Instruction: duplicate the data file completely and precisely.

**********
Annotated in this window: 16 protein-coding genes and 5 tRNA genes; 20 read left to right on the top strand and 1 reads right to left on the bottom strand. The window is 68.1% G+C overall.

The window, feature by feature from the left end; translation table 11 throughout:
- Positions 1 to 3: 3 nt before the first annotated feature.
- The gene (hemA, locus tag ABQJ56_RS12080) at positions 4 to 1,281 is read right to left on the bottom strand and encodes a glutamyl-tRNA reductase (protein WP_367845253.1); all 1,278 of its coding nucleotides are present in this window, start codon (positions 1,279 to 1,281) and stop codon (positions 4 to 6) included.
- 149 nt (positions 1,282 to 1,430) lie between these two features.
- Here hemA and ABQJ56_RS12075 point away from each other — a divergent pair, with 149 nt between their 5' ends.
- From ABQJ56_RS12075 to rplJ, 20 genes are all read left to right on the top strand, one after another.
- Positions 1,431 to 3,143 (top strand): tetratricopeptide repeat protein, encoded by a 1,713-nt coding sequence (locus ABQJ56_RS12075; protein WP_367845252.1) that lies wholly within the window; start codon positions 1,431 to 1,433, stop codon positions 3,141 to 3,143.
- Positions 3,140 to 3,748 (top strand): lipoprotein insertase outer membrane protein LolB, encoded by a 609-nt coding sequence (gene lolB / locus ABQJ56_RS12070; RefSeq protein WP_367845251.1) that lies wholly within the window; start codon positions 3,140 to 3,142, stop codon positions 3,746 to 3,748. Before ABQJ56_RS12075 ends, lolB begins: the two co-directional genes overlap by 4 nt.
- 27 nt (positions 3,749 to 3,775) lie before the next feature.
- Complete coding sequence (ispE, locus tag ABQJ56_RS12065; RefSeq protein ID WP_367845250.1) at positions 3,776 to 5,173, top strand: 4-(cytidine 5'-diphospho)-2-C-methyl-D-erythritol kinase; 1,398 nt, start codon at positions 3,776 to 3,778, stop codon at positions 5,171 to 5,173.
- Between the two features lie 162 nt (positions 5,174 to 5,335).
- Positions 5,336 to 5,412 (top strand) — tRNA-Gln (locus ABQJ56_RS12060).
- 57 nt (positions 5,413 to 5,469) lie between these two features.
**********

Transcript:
Annotated in this window: 16 protein-coding genes and 5 tRNA genes; 20 read left to right on the top strand and 1 reads right to left on the bottom strand. The window is 68.1% G+C overall.

The window, feature by feature from the left end; translation table 11 throughout:
- Positions 1 to 3: 3 nt before the first annotated feature.
- The gene (hemA, locus tag ABQJ56_RS12080) at positions 4 to 1,281 is read right to left on the bottom strand and encodes a glutamyl-tRNA reductase (protein WP_367845253.1); all 1,278 of its coding nucleotides are present in this window, start codon (positions 1,279 to 1,281) and stop codon (positions 4 to 6) included.
- 149 nt (positions 1,282 to 1,430) lie between these two features.
- Here hemA and ABQJ56_RS12075 point away from each other — a divergent pair, with 149 nt between their 5' ends.
- From ABQJ56_RS12075 to rplJ, 20 genes are all read left to right on the top strand, one after another.
- Positions 1,431 to 3,143 (top strand): tetratricopeptide repeat protein, encoded by a 1,713-nt coding sequence (locus ABQJ56_RS12075; protein WP_367845252.1) that lies wholly within the window; start codon positions 1,431 to 1,433, stop codon positions 3,141 to 3,143.
- Positions 3,140 to 3,748 (top strand): lipoprotein insertase outer membrane protein LolB, encoded by a 609-nt coding sequence (gene lolB / locus ABQJ56_RS12070; RefSeq protein WP_367845251.1) that lies wholly within the window; start codon positions 3,140 to 3,142, stop codon positions 3,746 to 3,748. Before ABQJ56_RS12075 ends, lolB begins: the two co-directional genes overlap by 4 nt.
- 27 nt (positions 3,749 to 3,775) lie before the next feature.
- Complete coding sequence (ispE, locus tag ABQJ56_RS12065; RefSeq protein ID WP_367845250.1) at positions 3,776 to 5,173, top strand: 4-(cytidine 5'-diphospho)-2-C-methyl-D-erythritol kinase; 1,398 nt, start codon at positions 3,776 to 3,778, stop codon at positions 5,171 to 5,173.
- Between the two features lie 162 nt (positions 5,174 to 5,335).
- Positions 5,336 to 5,412 (top strand) — tRNA-Gln (locus ABQJ56_RS12060).
- 57 nt (positions 5,413 to 5,469) lie between these two features.